What to Know When Engraving, Cutting, or Marking Cork

Cork is a popular substrate for engraving that produces a great contrast. It’s hearty and durable as well. Popular items include cork coasters, cork menus, cork notebooks, etc.

We recommend a relatively high-speed (about 90%) and mid-grade power (typically 40-60%) to produce a nice mark on this material.

On the other hand, cutting cork can sometimes result in a residue or charring around the edges. To help eliminate this, users can try reducing their frequency settings. This means the laser pulses less, which can help with reducing the charring. Another thing to be mindful of when cutting cork is to make sure your lenses are clean. Cutting or engraving cork can produce significant smoke and residue, and using air assist will help reduce flare-ups.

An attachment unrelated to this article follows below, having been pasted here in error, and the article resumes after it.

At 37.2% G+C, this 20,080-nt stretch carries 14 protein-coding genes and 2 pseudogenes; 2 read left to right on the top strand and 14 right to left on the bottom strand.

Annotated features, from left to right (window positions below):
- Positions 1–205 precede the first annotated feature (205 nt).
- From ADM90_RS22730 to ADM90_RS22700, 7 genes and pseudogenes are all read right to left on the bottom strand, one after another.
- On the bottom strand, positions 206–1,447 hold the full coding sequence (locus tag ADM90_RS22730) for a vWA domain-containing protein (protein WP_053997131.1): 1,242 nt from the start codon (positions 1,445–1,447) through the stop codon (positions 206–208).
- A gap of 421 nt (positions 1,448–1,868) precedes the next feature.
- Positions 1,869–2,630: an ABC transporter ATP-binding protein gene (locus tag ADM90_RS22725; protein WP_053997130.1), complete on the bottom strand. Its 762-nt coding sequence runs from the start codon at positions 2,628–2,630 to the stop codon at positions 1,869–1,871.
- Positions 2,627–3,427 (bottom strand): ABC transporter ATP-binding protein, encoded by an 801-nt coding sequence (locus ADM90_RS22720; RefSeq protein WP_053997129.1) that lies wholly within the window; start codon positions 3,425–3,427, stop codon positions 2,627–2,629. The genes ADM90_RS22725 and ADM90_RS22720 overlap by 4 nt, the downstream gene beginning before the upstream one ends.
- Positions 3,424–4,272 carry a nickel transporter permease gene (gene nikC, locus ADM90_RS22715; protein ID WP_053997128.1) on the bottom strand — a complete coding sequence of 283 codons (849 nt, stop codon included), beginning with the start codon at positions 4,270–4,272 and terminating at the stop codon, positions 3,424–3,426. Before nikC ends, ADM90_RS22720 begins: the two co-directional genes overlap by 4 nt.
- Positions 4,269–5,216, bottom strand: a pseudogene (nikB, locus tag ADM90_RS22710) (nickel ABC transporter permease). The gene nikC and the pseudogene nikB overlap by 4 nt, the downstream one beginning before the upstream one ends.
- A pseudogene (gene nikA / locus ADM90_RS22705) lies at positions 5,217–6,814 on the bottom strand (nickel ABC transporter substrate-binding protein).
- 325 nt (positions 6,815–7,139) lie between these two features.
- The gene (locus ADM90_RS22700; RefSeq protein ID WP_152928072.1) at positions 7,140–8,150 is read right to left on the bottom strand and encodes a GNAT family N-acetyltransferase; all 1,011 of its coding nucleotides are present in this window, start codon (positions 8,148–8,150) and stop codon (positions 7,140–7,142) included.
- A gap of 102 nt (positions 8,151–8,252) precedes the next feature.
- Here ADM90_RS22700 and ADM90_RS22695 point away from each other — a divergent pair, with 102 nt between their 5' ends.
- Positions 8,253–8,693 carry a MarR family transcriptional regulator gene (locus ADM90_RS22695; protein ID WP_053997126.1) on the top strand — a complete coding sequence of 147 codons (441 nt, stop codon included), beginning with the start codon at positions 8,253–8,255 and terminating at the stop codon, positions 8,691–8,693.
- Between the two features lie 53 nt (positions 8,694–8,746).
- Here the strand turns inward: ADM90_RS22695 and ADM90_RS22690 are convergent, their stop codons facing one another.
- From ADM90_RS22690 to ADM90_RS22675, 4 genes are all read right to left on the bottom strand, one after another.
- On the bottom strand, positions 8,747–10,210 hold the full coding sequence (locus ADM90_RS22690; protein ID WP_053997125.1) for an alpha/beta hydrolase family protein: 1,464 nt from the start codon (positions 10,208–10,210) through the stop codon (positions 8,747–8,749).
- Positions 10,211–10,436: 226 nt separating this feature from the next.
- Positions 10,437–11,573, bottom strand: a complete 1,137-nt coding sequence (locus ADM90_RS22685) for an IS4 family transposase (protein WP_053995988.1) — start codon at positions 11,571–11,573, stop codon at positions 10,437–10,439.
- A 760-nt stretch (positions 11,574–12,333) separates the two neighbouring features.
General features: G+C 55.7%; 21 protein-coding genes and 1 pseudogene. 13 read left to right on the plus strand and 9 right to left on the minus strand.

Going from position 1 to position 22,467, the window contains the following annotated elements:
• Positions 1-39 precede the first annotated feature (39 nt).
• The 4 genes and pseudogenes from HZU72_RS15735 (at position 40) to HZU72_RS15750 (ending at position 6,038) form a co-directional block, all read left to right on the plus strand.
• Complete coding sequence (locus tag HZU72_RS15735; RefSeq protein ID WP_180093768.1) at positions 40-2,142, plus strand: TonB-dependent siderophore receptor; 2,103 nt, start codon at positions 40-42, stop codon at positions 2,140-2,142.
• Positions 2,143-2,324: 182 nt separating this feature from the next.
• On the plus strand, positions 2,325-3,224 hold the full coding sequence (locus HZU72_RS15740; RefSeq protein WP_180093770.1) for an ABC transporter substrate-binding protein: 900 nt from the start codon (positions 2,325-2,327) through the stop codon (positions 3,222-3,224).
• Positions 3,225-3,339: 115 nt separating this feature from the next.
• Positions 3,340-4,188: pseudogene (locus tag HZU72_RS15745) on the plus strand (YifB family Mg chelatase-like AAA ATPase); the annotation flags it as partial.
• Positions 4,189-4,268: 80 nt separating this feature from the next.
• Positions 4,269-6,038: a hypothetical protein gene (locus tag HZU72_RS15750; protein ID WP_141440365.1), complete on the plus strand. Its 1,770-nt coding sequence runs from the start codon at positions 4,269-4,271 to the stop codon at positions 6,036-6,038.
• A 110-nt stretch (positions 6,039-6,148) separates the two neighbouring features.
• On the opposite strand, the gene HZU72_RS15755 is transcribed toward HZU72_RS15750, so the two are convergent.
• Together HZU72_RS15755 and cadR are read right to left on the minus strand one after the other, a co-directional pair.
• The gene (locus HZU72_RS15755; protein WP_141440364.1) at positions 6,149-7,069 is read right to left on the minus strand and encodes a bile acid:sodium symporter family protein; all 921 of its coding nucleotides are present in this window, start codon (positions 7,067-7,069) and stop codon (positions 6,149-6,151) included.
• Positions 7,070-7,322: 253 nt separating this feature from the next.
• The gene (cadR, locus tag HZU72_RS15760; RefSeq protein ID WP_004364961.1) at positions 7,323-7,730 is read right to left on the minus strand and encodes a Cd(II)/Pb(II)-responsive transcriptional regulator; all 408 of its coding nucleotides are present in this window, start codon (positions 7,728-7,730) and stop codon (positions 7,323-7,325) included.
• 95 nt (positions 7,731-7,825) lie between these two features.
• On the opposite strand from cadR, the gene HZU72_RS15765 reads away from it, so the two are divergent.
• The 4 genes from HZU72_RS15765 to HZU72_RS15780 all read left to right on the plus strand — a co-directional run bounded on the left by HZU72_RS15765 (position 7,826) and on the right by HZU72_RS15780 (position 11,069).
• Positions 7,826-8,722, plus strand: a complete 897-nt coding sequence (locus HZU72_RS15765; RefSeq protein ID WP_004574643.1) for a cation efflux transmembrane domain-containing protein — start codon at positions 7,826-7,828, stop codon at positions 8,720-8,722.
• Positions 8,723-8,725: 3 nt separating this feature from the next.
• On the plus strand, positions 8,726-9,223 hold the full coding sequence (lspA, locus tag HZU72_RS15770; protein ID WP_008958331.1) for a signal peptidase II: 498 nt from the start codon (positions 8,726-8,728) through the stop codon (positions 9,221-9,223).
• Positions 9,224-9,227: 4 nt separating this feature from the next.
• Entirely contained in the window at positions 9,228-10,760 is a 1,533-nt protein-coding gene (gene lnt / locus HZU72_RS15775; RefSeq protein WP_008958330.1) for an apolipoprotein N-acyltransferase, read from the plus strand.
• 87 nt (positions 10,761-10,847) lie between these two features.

Try This: Laser Engrave a Leatherette Cork Journal


Amy Dallman

Epilog Laser

Amy Dallman is the marketing communications specialist for Epilog Laser. In this role, she creates a variety of content including blog posts, sample club instructions, eNewsletters, and more.

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